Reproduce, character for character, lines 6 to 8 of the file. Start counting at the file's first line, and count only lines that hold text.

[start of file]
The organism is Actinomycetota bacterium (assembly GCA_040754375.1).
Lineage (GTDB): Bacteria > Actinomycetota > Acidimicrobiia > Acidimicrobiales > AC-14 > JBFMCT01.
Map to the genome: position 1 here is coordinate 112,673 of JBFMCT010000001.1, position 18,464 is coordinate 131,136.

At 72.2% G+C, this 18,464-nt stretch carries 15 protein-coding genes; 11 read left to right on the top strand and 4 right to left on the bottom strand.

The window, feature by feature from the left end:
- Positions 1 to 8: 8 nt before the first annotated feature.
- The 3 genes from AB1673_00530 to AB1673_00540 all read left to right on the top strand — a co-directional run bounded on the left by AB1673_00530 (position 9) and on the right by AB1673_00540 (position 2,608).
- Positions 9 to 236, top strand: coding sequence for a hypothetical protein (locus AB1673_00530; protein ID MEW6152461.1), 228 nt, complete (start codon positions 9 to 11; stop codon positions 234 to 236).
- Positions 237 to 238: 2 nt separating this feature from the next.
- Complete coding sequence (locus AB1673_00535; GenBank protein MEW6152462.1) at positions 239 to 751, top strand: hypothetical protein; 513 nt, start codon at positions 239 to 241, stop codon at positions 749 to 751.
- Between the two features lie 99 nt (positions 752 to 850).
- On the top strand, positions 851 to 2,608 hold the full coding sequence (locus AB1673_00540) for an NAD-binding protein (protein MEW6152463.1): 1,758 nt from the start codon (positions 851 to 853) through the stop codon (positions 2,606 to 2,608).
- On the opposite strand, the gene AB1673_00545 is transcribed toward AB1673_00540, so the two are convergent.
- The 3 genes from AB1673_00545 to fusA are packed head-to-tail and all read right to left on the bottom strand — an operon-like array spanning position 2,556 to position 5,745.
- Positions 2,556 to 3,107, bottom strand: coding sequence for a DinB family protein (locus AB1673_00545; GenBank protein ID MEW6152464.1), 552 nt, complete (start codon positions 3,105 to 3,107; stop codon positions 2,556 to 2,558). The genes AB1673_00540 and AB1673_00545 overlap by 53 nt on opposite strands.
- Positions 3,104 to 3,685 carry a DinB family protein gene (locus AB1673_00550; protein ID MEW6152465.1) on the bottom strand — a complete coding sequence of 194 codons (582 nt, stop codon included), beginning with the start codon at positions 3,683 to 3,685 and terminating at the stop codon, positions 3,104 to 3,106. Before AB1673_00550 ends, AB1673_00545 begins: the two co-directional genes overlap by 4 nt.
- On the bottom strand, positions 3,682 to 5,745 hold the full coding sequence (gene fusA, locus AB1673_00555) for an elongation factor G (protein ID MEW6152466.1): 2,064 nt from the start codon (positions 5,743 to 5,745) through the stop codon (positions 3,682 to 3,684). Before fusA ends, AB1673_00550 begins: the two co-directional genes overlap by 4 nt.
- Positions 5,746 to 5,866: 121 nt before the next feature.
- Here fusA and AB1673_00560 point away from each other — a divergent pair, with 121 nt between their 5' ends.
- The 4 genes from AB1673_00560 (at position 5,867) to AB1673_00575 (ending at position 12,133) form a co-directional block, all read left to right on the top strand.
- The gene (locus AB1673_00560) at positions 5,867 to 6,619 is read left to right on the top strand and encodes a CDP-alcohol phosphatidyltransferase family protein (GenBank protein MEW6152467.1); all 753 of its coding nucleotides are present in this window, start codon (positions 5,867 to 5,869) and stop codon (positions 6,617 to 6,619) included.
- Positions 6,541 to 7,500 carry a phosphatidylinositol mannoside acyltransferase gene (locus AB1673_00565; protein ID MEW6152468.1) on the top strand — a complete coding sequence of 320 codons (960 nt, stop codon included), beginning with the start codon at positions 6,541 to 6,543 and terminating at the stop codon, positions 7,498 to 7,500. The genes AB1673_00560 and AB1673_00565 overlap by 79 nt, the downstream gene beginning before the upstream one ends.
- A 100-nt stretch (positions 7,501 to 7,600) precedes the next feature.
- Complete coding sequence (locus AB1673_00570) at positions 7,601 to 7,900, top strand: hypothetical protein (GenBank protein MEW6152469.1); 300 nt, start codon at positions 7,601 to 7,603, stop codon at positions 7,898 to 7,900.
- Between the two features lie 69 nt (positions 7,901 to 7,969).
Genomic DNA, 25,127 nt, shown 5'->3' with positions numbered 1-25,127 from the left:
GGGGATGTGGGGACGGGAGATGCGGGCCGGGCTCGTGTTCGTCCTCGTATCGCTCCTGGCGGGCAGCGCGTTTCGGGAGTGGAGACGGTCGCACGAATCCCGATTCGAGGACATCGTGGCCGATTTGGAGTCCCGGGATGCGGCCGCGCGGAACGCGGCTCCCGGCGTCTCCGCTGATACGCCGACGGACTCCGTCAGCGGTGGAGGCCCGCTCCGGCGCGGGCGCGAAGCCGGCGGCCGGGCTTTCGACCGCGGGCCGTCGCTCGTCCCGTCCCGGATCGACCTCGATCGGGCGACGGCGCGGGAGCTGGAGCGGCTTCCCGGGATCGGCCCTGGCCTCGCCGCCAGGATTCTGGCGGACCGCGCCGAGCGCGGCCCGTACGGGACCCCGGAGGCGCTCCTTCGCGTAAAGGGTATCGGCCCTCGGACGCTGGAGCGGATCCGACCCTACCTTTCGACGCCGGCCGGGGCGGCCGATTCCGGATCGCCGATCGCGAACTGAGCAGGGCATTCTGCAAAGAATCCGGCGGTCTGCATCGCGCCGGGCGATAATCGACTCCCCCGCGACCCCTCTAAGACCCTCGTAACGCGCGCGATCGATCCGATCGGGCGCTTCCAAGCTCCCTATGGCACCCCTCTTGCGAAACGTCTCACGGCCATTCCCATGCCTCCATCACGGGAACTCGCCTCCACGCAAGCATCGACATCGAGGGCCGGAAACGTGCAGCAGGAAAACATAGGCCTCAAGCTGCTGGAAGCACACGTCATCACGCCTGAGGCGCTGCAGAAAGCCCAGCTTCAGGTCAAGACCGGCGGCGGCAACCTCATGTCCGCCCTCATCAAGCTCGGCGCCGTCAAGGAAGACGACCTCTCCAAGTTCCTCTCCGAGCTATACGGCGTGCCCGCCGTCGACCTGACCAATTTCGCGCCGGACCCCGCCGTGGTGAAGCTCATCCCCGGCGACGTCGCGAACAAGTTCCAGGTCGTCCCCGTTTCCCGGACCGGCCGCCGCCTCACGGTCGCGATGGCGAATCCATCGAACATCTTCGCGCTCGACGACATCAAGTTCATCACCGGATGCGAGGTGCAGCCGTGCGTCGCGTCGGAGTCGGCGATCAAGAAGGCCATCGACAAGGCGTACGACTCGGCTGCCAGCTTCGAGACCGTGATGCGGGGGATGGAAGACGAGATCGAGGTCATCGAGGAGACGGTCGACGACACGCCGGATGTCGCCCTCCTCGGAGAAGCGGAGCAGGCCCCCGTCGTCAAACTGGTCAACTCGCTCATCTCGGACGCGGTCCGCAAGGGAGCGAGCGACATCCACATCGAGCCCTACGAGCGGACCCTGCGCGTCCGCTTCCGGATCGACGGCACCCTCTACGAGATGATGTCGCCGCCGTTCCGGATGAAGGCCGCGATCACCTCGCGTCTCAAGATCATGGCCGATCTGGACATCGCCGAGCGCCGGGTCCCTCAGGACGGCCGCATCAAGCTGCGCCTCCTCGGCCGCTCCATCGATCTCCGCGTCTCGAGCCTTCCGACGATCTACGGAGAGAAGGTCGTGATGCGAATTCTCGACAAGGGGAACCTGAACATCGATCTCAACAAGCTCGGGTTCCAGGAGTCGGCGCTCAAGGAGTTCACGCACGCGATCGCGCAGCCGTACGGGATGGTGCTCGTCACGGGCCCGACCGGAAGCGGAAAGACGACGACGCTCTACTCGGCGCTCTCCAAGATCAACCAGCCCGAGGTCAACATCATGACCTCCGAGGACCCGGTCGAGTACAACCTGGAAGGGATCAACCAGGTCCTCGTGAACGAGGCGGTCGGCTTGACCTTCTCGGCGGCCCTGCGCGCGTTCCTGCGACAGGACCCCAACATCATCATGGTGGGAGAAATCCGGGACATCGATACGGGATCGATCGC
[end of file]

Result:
- Positions 1 to 8: 8 nt before the first annotated feature.
- The 3 genes from AB1673_00530 to AB1673_00540 all read left to right on the top strand — a co-directional run bounded on the left by AB1673_00530 (position 9) and on the right by AB1673_00540 (position 2,608).
- Positions 9 to 236, top strand: coding sequence for a hypothetical protein (locus AB1673_00530; protein ID MEW6152461.1), 228 nt, complete (start codon positions 9 to 11; stop codon positions 234 to 236).